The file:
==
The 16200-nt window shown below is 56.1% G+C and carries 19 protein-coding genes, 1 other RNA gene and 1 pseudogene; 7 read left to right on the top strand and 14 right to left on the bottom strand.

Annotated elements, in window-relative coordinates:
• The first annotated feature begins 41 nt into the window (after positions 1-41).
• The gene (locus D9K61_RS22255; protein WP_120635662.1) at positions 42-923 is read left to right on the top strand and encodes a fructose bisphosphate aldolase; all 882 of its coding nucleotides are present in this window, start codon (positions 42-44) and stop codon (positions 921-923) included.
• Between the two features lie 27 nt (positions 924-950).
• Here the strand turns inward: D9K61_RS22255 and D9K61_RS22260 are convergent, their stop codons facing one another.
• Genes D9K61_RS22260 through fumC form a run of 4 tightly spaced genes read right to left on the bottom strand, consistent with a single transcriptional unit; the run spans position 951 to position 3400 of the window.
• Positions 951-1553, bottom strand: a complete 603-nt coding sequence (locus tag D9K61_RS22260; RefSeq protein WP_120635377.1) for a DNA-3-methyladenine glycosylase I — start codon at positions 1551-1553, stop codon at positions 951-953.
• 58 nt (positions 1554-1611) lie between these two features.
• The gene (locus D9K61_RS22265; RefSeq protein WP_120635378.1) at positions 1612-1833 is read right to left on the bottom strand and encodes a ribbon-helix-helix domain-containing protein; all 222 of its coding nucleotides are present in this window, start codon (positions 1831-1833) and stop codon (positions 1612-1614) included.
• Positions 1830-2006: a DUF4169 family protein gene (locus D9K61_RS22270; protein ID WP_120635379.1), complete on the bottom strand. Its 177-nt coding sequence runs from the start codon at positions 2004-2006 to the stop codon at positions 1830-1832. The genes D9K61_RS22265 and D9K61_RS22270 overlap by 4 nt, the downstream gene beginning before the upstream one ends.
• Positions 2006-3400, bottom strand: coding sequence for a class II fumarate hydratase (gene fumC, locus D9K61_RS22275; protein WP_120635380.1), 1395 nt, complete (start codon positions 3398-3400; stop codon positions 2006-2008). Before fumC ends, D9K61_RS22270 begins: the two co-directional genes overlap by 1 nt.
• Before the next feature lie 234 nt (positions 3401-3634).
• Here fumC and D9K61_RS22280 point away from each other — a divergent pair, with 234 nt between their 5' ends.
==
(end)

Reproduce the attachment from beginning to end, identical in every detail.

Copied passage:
The 16200-nt window shown below is 56.1% G+C and carries 19 protein-coding genes, 1 other RNA gene and 1 pseudogene; 7 read left to right on the top strand and 14 right to left on the bottom strand.

Annotated elements, in window-relative coordinates:
• The first annotated feature begins 41 nt into the window (after positions 1-41).
• The gene (locus D9K61_RS22255; protein WP_120635662.1) at positions 42-923 is read left to right on the top strand and encodes a fructose bisphosphate aldolase; all 882 of its coding nucleotides are present in this window, start codon (positions 42-44) and stop codon (positions 921-923) included.
• Between the two features lie 27 nt (positions 924-950).
• Here the strand turns inward: D9K61_RS22255 and D9K61_RS22260 are convergent, their stop codons facing one another.
• Genes D9K61_RS22260 through fumC form a run of 4 tightly spaced genes read right to left on the bottom strand, consistent with a single transcriptional unit; the run spans position 951 to position 3400 of the window.
• Positions 951-1553, bottom strand: a complete 603-nt coding sequence (locus tag D9K61_RS22260; RefSeq protein WP_120635377.1) for a DNA-3-methyladenine glycosylase I — start codon at positions 1551-1553, stop codon at positions 951-953.
• 58 nt (positions 1554-1611) lie between these two features.
• The gene (locus D9K61_RS22265; RefSeq protein WP_120635378.1) at positions 1612-1833 is read right to left on the bottom strand and encodes a ribbon-helix-helix domain-containing protein; all 222 of its coding nucleotides are present in this window, start codon (positions 1831-1833) and stop codon (positions 1612-1614) included.
• Positions 1830-2006: a DUF4169 family protein gene (locus D9K61_RS22270; protein ID WP_120635379.1), complete on the bottom strand. Its 177-nt coding sequence runs from the start codon at positions 2004-2006 to the stop codon at positions 1830-1832. The genes D9K61_RS22265 and D9K61_RS22270 overlap by 4 nt, the downstream gene beginning before the upstream one ends.
• Positions 2006-3400, bottom strand: coding sequence for a class II fumarate hydratase (gene fumC, locus D9K61_RS22275; protein WP_120635380.1), 1395 nt, complete (start codon positions 3398-3400; stop codon positions 2006-2008). Before fumC ends, D9K61_RS22270 begins: the two co-directional genes overlap by 1 nt.
• Before the next feature lie 234 nt (positions 3401-3634).
• Here fumC and D9K61_RS22280 point away from each other — a divergent pair, with 234 nt between their 5' ends.